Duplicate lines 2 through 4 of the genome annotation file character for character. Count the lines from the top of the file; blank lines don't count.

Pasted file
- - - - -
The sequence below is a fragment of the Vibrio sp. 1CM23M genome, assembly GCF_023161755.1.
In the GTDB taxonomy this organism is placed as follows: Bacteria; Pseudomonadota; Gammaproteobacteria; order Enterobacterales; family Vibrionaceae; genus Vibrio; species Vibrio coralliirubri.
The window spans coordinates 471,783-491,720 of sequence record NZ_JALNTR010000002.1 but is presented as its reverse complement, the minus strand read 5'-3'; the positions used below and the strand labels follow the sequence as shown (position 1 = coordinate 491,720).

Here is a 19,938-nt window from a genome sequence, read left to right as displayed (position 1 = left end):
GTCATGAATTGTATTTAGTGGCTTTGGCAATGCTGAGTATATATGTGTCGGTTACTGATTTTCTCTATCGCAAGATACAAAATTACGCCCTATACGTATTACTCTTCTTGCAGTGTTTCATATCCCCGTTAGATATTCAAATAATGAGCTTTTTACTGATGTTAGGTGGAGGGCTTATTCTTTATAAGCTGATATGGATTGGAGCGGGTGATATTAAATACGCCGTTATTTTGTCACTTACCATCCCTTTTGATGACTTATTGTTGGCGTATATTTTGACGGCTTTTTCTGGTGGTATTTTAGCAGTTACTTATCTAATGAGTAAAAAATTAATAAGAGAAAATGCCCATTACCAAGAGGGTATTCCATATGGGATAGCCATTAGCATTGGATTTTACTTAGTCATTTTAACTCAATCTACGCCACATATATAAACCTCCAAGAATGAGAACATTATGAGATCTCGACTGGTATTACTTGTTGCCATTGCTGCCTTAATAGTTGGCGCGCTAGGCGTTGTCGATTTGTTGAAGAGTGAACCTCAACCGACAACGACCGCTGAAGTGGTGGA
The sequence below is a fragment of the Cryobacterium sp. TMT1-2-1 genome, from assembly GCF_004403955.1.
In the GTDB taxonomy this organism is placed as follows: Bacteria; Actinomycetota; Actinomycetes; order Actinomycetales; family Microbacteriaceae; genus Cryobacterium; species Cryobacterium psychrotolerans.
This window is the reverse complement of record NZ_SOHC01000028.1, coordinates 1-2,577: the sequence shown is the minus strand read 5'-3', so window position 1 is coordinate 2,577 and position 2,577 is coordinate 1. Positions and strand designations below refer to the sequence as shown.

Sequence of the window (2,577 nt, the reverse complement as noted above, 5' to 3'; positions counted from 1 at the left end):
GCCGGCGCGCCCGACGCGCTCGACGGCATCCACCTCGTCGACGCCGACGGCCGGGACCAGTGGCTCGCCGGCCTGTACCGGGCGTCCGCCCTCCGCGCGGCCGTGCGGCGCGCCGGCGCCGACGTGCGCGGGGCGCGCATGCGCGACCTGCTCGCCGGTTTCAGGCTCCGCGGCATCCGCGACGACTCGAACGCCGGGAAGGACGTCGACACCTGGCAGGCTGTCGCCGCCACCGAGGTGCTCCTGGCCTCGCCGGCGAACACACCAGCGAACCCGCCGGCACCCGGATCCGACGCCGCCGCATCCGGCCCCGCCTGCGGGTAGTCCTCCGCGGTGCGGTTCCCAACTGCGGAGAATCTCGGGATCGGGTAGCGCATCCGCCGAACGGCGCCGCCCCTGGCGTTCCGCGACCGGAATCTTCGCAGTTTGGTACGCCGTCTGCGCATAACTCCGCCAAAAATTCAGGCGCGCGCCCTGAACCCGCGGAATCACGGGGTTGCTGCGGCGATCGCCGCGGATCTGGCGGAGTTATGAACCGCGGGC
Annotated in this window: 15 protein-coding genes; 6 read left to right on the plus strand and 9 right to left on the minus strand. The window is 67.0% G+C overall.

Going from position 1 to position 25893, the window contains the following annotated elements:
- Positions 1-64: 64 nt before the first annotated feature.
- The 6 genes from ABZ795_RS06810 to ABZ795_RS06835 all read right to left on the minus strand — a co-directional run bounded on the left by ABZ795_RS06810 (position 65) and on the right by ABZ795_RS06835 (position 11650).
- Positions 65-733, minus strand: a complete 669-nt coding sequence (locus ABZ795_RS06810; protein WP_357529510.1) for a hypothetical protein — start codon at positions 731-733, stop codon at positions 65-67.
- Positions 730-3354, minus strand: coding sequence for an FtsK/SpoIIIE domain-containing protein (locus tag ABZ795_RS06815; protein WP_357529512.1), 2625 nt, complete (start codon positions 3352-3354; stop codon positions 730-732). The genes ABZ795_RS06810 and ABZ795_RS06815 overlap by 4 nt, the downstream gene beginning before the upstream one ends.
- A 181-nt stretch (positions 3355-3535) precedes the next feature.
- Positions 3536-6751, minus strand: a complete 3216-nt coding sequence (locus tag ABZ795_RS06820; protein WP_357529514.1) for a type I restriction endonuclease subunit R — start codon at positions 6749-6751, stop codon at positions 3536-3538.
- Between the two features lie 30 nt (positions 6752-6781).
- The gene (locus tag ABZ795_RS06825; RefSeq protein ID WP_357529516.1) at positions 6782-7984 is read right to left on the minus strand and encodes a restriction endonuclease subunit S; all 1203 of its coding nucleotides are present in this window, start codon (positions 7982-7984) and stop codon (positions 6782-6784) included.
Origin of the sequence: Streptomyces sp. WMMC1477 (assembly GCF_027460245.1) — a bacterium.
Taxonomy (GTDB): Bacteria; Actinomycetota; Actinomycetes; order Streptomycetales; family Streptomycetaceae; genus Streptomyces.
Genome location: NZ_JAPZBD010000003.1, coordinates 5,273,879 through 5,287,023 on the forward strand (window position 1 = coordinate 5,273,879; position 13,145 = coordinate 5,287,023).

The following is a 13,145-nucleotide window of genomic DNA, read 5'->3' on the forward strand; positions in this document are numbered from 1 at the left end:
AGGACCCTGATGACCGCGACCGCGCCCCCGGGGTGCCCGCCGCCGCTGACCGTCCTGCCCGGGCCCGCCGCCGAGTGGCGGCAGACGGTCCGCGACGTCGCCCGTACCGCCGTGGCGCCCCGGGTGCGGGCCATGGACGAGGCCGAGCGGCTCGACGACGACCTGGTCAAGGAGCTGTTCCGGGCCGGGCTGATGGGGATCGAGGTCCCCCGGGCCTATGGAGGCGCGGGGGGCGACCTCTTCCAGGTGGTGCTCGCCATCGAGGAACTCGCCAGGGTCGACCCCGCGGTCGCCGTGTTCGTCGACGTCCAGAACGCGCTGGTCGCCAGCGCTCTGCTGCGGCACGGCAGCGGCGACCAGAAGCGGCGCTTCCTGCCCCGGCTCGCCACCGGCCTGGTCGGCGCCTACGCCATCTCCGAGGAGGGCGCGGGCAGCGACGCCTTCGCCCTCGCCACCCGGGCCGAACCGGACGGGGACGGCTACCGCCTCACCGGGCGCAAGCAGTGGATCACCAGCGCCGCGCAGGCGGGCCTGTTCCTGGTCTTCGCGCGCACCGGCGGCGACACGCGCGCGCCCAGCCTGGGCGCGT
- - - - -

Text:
In the GTDB taxonomy this organism is placed as follows: Bacteria; Pseudomonadota; Gammaproteobacteria; order Enterobacterales; family Vibrionaceae; genus Vibrio; species Vibrio coralliirubri.
The window spans coordinates 471,783-491,720 of sequence record NZ_JALNTR010000002.1 but is presented as its reverse complement, the minus strand read 5'-3'; the positions used below and the strand labels follow the sequence as shown (position 1 = coordinate 491,720).

Here is a 19,938-nt window from a genome sequence, read left to right as displayed (position 1 = left end):